Strategies for Partnering with Physician-Led Accountable Care Initiatives
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The number of physician-led ACOs is growing faster than the number of hospital-physician ACOs. Increasing numbers of physician groups are evaluating bundled payment arrangements. Payers are working directly with physicians on patient-centered medical homes (PCMHs). It appears that physician-led accountable care initiatives are here to stay.
In some markets, physician-led networks may compete successfully by driving down hospital utilization and shifting referrals to low-cost or more cooperative hospitals. For hospitals in those markets, it will be essential to partner effectively with physician-led accountable care initiatives. By doing so, preferred hospitals could gain market share to offset utilization reductions.
- To become a preferred partner for physician-led initiatives, hospitals should focus on five areas:
- Admissions and readmissions
- Avoidable emergency department (ED) visits
- Post-acute care
- Employed physicians
- Contracted rates
Manage admissions and readmissions. Accountable care initiatives seek to avoid the costs associated with avoidable admissions or readmissions. Supporting physician efforts to better manage patients with chronic conditions is the best way to achieve this goal. Intensive case management programs for patients whose conditions are the most complex also can help reduce avoidable admissions. By working closely with physician-led ACOs on clinical protocols, communication plans, and the flow of patient medical information, a hospital can strengthen relations with the ACO and increase the likelihood that it will be chosen by the ACO for more elective services.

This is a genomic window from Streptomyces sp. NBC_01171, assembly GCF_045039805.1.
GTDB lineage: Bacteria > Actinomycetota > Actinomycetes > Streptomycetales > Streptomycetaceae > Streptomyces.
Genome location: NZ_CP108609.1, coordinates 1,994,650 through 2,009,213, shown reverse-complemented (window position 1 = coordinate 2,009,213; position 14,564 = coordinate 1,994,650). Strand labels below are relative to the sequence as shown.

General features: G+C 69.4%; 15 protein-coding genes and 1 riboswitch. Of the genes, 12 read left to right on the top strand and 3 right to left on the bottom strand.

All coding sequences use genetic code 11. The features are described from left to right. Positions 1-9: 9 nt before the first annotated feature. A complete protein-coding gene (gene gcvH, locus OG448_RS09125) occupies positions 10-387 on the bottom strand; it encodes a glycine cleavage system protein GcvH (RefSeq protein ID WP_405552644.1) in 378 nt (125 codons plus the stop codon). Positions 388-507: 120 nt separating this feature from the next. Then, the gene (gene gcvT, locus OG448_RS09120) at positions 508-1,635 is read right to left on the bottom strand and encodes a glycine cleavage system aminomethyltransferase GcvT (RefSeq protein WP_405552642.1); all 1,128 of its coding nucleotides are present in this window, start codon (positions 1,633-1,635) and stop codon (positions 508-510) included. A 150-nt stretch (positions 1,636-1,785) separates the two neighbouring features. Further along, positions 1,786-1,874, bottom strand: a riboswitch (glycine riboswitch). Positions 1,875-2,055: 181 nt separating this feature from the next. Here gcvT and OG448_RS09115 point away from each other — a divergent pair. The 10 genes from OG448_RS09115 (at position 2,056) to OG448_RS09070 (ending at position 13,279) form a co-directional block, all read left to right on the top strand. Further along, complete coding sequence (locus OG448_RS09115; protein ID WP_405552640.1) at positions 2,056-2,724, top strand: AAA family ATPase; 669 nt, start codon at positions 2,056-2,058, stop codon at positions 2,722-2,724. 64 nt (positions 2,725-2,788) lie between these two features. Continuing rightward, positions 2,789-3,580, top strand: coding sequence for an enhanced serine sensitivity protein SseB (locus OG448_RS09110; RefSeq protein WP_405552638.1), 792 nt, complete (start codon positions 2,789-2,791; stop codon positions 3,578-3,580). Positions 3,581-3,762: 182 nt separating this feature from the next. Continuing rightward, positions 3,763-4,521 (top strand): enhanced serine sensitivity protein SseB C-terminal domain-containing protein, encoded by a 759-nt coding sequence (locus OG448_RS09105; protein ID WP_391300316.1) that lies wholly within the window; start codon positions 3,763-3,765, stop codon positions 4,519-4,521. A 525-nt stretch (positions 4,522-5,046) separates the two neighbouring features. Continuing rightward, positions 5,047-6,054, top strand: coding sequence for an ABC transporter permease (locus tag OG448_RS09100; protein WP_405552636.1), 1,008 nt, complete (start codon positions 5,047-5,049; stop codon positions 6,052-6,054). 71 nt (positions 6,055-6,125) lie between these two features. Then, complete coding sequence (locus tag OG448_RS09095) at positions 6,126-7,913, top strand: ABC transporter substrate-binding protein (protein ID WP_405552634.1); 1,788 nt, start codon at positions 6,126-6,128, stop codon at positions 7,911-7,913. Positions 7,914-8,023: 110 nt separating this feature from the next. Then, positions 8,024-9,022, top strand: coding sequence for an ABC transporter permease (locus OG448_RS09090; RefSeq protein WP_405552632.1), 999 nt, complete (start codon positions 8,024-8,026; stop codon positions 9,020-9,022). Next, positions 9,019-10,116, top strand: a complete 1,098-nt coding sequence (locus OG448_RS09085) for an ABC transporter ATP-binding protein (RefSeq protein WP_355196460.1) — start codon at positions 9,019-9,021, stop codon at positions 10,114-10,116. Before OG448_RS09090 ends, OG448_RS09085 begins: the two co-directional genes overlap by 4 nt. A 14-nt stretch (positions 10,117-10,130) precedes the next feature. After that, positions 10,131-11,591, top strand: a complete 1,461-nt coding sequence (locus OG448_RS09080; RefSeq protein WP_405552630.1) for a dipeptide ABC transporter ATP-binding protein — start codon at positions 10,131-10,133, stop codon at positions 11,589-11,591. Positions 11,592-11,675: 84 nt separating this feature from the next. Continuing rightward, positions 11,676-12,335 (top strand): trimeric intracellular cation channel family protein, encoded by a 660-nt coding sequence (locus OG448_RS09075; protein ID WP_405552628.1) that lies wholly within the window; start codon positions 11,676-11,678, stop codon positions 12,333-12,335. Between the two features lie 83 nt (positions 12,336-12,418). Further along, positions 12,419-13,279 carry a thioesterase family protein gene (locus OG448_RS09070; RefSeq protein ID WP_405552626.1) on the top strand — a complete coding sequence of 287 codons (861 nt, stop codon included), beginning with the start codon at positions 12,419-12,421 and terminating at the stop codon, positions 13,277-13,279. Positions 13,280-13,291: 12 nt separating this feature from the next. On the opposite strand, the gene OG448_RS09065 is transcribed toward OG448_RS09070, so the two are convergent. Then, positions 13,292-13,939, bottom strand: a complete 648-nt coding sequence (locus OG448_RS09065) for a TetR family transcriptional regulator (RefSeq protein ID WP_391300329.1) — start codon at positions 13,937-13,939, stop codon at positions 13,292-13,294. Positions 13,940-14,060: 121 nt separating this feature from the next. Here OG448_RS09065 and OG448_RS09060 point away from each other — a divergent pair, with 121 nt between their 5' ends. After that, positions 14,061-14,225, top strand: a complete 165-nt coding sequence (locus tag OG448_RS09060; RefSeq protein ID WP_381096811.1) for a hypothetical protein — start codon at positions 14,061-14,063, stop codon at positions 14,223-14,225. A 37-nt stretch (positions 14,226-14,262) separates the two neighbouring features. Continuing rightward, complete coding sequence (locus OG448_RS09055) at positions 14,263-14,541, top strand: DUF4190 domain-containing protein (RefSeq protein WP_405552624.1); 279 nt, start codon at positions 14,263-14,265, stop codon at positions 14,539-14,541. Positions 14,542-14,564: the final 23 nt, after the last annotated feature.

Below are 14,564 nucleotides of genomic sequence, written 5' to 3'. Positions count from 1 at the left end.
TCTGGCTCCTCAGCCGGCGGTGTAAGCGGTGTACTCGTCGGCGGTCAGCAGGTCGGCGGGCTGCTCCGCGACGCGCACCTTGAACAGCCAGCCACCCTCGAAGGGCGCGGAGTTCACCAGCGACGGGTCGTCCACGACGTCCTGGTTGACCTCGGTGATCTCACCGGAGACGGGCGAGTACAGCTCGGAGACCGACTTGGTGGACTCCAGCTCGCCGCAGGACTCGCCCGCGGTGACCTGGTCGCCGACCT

Reduce avoidable ED visits. Physician-led ACOs rightly see avoidable ED visits as both costly and reflective of poor quality care. They will want better communication from EDs, with immediate outreach to the primary care physician of patients who visit the EDs.
Coordinate care with post-acute providers. Ensuring a smooth transition out of the hospital is critical to managing both quality and cost. Physician-led ACOs may form networks of post-acute providers to help achieve this objective.
Hospitals can make themselves more attractive as partners by working with post-acute providers that are willing and able to implement continuum-of-care protocols to address issues such as reducing infections, readmissions, and length of stay. It may be useful to identify and work with facilities that have more resources and better nurse/physician staffing ratios, or that are connected with the hospital via rounding physicians or affiliated medical directors.
Align employed physicians. Hospitals with large networks of employed physicians, including specialists, may benefit if those employed physicians can participate in a physician-led ACO or support the ACO’s efforts. For example, hospital-employed specialists can focus on chronic care management and other initiatives to help the ACO succeed.
Address contracted rates. Physician-led ACOs will look to manage costs by selecting hospitals that have lower contracted rates with payers. This tactic can work for commercial plan deals, and low-cost hospitals should tout this advantage. However, in Medicare ACO and bundled payments programs, hospital inpatient rates are normalized, so there is no meaningful difference in cost, even between teaching and community hospitals. (See the July 2013 Blog post by John Harris and Carole Graham for a more detailed explanation.)
By being a good partner with physician-led accountable care initiatives, hospitals can align effectively with community physicians, possibly increasing market share.